Spring brings with it the return of our beloved Hemlock Bitter. This full-flavoured traditional bitter is mid-brown in colour and perfect with a classic pub snack, like a pork pie. Brewed with two UK hop varieties, Fuggles and Goldings, Hemlock has a distinctive, traditional hop aroma and a dry, long finish. The artwork on the pump clip shows the Hemlock Stone in Stapleford Hill, Bramcote. This inselberg is an isolated pillar of 200-million-year-old New Red Sandstone, consisting of two stratified layers of different native bedrock laid down during the Triassic Period. The mushroom-like shape of the stone has been caused by a process called “differential erosion”, meaning the two layers have eroded away at different rates. See, you learn something new every day. ABV: 4.0% Appearance: Mid-brown Aroma: Distinctive traditional hop Taste: Dry, bitter, long aftertaste Bitterness 4 | Sweetness 2
Originally brewed in 2015 as a Nottinghamian Celebration Ale, demand for Brian Clough was so high that we brought the beer back in 2016, and it’s been a seasonal favourite ever since. This pilsner-style pale ale is brewed with Czech Saaz, one of the original Noble hops, and German hop Tettnang, which brings a soft spiciness and a subtle floral and herbal aroma. Available from May, Clough is brewed in perfect time for the World Cup and ideally enjoyed in front of the big screen. Pair it with a beef or veggie burger for optimum enjoyment, or take some home and make your own beer batter. ABV: 4.2% Appearance: Plain gold Aroma: Floral, herby Taste: Clean, grainy, vanilla Bitterness 3 | Sweetness 2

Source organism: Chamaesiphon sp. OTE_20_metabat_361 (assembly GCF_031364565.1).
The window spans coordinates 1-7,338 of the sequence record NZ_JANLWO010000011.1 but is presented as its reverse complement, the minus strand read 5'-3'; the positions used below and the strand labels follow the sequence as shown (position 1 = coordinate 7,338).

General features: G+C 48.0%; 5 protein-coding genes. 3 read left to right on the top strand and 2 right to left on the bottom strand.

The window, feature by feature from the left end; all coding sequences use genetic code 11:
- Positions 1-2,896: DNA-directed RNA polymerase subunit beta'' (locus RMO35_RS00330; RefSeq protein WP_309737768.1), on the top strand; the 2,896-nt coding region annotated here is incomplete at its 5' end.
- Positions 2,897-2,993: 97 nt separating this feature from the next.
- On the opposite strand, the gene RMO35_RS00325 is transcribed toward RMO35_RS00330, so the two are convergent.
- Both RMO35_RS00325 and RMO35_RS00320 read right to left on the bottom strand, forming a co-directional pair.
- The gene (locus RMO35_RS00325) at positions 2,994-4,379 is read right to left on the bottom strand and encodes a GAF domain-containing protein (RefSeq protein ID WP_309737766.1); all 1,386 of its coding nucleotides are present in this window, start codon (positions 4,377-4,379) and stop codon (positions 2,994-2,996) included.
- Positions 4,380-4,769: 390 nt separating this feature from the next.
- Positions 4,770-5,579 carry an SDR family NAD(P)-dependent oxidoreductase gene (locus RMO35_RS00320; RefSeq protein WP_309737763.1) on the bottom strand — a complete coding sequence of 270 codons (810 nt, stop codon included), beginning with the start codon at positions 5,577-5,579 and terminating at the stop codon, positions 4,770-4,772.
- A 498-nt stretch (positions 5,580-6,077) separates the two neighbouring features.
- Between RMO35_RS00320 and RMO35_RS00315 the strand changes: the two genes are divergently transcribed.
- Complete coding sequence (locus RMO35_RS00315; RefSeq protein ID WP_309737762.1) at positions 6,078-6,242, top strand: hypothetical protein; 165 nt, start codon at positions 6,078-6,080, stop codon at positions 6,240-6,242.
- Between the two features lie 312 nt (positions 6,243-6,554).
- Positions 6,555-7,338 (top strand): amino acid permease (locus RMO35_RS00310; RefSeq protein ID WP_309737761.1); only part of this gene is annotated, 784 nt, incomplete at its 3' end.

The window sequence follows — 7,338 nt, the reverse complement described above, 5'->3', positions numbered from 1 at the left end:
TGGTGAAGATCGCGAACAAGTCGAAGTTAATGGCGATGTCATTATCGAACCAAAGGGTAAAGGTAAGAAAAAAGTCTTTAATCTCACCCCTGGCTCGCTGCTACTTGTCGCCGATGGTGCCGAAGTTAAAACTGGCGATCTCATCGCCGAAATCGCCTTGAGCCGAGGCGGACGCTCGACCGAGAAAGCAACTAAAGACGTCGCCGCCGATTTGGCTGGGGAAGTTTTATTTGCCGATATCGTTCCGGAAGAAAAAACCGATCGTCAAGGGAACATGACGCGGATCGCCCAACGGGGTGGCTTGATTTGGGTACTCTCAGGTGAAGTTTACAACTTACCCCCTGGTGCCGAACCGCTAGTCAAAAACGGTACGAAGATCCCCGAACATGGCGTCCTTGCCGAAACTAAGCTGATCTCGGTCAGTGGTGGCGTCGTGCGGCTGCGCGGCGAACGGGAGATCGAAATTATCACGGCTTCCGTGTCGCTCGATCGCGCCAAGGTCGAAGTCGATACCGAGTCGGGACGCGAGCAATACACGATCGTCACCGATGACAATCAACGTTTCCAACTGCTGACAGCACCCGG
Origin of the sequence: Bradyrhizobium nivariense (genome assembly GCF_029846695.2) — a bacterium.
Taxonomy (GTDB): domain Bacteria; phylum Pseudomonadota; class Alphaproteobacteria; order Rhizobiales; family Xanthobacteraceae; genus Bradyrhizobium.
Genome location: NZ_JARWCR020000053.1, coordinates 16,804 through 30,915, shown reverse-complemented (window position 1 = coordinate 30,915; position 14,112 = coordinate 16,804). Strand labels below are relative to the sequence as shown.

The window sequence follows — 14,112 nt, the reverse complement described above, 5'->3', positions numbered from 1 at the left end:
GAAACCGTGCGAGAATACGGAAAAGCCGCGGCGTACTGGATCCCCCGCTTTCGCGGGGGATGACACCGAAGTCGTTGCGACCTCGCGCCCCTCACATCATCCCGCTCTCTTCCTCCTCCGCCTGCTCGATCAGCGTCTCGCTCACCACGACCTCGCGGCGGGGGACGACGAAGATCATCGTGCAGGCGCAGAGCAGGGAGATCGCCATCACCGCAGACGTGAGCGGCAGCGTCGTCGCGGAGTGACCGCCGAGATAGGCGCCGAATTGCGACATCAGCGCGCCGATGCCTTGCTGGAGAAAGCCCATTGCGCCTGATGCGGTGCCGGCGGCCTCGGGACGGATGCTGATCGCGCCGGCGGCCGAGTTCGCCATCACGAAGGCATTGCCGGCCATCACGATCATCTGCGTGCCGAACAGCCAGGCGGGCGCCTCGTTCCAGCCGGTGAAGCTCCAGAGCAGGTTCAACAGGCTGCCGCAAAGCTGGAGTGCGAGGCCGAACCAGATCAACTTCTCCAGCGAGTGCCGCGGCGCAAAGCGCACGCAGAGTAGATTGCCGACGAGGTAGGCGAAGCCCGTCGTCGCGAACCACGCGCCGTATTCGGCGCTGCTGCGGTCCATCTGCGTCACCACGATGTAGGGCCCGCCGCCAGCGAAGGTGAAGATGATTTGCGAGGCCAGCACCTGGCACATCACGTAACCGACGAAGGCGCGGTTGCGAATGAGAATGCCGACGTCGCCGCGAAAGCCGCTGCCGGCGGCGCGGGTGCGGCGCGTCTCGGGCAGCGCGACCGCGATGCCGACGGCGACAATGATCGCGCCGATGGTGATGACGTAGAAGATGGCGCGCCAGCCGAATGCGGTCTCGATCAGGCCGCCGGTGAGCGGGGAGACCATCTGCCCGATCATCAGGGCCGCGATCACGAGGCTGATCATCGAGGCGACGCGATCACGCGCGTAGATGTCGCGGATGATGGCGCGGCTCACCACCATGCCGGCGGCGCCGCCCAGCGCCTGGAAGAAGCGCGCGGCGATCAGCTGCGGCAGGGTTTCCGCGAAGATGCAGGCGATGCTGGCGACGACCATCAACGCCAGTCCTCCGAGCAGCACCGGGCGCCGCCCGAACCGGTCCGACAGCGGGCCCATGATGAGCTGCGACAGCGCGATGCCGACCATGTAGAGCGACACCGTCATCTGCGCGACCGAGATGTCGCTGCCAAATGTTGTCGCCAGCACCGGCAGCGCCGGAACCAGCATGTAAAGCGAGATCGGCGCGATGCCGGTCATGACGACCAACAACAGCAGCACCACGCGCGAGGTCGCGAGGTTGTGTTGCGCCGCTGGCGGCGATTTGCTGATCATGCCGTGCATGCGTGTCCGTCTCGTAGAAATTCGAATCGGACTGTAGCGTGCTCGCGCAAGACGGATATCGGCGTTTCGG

Castle Rock Beers
ELSIE MO A homage to the ATA women We kicked off 2018 with a re-badge of Elsie Mo, a golden ale brewed with Low Colour Maris Otter malt (LCMO). Castle Rock’s Liv Auckland explains more about the history which inspired the new image, and how the design process went. It was a really exciting moment to see the new Elsie Mo pump clip, proudly sitting on the bar for the first time. One of the things I love about Castle Rock is the determination to do good. What we do is simple and humble at its core. But we look outward. We are fascinated by the people who came before us, and by the people around us now who are making great changes for the future. You can see this in our work with the John van Geest Cancer Research Centre, our friendship and fundraising with the Nottinghamshire Wildlife Trust, and our Nottinghamian Celebration Ales which celebrate the spectacular sons and daughters of Nottingham. If you look closer, you can see it in our continued work to reduce our ecological footprint, in the Commemoration Collection range of beers which raises money for those facing warfare, and – now – in the pump clip for Elsie Mo. In many ways, re-designing beer artwork is a simpler process than starting from scratch. We knew we wanted to retain the colours which made the pump clip so instantly recognisable (that rich pinkish-red of the text on the silver-toned backdrop), the vintage war-inspired style of the artwork, and of course Elsie herself. But we wanted Elsie to be the one commanding the plane, and that drew our research towards the women pilots of the second world war. The women of the ATA (Air Transport Auxiliary) are unsung heroes in our history, heroes that some (it soon transpired) had never heard about before. Though not allowed into combat, the ATA women took to the skies in Spitfires, Lancasters and Hurricanes, to deliver battle-ready planes to the front lines. The act of flying a plane as a woman was already a daring one in society; even the RAF didn’t consider women physically or temperamentally capable to fly. It took two years before they were allowed in fighters, and another five before they could fly them to Europe. It was 1942 before a shortage of male pilots meant they were finally accepted by the pioneers. They were nicknamed the “Always Terrified Airwomen”. We should let that sink in, while we remember that their flights were made incognito, without radios, and at the mercy of the weather and enemy aircraft.